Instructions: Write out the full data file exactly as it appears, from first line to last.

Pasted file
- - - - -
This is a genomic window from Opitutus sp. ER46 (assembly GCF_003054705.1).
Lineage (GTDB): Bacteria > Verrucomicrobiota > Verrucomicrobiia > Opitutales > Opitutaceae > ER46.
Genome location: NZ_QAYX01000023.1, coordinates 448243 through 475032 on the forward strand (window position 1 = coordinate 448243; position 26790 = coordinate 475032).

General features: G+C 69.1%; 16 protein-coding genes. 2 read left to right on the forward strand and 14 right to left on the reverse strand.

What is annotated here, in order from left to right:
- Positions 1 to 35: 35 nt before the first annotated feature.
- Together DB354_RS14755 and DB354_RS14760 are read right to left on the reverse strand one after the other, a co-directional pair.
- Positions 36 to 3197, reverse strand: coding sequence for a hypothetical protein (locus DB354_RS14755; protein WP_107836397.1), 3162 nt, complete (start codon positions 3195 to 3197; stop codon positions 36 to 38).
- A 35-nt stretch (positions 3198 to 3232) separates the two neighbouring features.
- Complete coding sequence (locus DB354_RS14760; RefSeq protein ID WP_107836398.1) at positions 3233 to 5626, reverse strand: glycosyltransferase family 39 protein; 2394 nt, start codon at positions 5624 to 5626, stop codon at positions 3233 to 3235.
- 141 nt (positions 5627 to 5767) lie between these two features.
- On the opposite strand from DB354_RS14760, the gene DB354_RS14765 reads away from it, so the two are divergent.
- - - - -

This is a genomic window from Opitutus sp. ER46 (assembly GCF_003054705.1).
Lineage (GTDB): Bacteria > Verrucomicrobiota > Verrucomicrobiia > Opitutales > Opitutaceae > ER46.
Genome location: NZ_QAYX01000023.1, coordinates 448243 through 475032 on the forward strand (window position 1 = coordinate 448243; position 26790 = coordinate 475032).

General features: G+C 69.1%; 16 protein-coding genes. 2 read left to right on the forward strand and 14 right to left on the reverse strand.

What is annotated here, in order from left to right:
- Positions 1 to 35: 35 nt before the first annotated feature.
- Together DB354_RS14755 and DB354_RS14760 are read right to left on the reverse strand one after the other, a co-directional pair.
- Positions 36 to 3197, reverse strand: coding sequence for a hypothetical protein (locus DB354_RS14755; protein WP_107836397.1), 3162 nt, complete (start codon positions 3195 to 3197; stop codon positions 36 to 38).
- A 35-nt stretch (positions 3198 to 3232) separates the two neighbouring features.
- Complete coding sequence (locus DB354_RS14760; RefSeq protein ID WP_107836398.1) at positions 3233 to 5626, reverse strand: glycosyltransferase family 39 protein; 2394 nt, start codon at positions 5624 to 5626, stop codon at positions 3233 to 3235.
- 141 nt (positions 5627 to 5767) lie between these two features.
- On the opposite strand from DB354_RS14760, the gene DB354_RS14765 reads away from it, so the two are divergent.